Warren Buffett: So I think any option should have a step-up in price that reflects the fact that money is reinvested by the shareholders annually. That if somebody wants to pay out a hundred percent of the earnings every year, then I’d say that you can have a fixed-price option. If you give me the money every year, and you do more with the money that’s left with you than the original sum, that’s fine.
But if money is left with someone for ten years, there’s going to be some increase in value even if they spend every day golfing. And to give a piece of that away simply over — to have a royalty on the passage of time for them is a mistake.
Berkshire Hathaway shareholders should not necessarily be surprised if the board grants Mr. Abel equity as part of his compensation when he takes over as CEO. However, such compensation will now supplement an already substantial ownership interest in the company purchased by Mr. Abel himself with his own money.
Greg Abel is not yet Chief Executive Officer of Berkshire Hathaway, and I hope he will not be for several years, but he has already passed the first test of the position: He has voluntarily put himself in the shoes of his fellow shareholders.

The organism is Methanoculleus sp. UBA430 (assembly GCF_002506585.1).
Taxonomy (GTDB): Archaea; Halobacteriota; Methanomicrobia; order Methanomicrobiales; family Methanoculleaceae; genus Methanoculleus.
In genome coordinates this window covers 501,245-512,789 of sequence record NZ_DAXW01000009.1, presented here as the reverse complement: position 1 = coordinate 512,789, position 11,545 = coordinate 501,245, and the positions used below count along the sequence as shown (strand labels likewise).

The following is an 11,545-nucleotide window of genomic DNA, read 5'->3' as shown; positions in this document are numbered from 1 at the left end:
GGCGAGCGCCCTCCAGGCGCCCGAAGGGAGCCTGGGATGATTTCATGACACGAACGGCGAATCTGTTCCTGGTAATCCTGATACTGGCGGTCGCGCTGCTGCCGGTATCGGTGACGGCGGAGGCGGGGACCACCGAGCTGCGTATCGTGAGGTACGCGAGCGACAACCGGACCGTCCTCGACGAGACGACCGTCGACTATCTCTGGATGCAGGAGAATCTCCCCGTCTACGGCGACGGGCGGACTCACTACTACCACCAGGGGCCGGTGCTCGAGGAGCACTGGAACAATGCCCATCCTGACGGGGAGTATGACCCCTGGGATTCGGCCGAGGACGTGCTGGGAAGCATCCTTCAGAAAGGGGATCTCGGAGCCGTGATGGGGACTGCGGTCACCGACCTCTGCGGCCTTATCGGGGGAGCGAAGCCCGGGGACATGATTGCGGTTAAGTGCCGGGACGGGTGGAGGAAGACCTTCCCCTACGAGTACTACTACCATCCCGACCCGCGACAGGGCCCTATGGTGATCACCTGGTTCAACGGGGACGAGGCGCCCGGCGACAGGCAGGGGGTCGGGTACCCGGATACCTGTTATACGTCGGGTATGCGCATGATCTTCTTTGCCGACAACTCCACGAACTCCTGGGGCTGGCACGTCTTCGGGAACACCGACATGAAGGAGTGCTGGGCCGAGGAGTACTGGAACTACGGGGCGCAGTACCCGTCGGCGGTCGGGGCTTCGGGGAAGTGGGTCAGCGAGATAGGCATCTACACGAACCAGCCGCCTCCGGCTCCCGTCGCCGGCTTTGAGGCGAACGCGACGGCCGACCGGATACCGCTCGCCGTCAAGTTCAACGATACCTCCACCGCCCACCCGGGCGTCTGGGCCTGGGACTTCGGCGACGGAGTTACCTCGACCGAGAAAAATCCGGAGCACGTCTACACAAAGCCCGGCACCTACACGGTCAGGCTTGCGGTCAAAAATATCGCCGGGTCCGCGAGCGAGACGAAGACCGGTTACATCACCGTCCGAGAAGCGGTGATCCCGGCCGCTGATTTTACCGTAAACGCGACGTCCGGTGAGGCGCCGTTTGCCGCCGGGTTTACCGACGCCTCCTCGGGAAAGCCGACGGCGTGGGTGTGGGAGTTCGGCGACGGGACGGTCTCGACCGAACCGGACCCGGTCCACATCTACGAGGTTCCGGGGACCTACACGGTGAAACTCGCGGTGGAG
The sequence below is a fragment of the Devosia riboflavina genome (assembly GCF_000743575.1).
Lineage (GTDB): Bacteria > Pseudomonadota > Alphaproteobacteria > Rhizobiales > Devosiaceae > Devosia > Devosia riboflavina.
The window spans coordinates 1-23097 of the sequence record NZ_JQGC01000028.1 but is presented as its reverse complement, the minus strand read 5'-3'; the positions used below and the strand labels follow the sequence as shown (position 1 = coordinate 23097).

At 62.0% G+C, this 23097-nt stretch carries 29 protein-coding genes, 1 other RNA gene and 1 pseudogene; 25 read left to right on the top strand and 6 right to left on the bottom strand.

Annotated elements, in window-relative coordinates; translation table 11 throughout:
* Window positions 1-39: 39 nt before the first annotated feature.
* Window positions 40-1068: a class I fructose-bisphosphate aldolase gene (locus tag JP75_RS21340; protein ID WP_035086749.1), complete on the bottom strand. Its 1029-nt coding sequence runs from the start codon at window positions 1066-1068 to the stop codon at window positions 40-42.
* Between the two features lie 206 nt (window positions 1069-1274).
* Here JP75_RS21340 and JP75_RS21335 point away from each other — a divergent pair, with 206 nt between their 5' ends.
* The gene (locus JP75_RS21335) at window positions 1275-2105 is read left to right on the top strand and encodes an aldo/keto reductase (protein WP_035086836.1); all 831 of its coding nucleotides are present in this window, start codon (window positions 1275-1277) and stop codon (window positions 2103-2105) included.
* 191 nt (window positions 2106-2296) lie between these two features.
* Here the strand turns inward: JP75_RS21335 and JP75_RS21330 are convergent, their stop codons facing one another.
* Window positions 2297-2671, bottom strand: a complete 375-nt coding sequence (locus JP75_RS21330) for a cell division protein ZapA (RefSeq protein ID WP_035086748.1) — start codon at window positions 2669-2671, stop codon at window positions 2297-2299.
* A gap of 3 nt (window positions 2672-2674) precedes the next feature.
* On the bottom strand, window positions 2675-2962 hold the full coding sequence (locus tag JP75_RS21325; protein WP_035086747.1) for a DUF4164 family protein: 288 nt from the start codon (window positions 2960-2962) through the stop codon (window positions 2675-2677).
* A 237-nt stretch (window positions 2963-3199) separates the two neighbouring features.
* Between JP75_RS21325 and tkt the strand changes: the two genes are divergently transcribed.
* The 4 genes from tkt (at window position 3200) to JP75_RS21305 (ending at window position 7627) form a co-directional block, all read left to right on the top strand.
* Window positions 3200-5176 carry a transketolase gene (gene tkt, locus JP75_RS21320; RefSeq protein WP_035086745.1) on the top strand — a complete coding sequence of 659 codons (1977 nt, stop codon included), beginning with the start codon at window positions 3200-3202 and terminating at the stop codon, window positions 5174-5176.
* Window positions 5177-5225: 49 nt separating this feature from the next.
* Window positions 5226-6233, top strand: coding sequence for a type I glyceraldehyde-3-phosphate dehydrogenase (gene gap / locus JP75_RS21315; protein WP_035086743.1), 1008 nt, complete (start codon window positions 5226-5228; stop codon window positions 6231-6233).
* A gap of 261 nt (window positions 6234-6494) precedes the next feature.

No one forced Mr. Abel to sell his BHE stock to the company, and I am certain that his purchase of Berkshire Hathaway stock was not something he was asked to do by Warren Buffett or in any way a condition of his future role as CEO.
As Charlie Munger said last year, “Greg will keep the culture.”
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The total purchase of 168 Class A shares were reported on October 3 in four separate Form 4 filings. There were 113 separate lots. I have downloaded the individual purchases and calculated a total cost of $68,330,561.48 which works out to an average cost of $406,729.53. The form 4 filings can be found at the links below:
so he sold his stake in BHE for like 800m and kicked back 10% into BRK stock?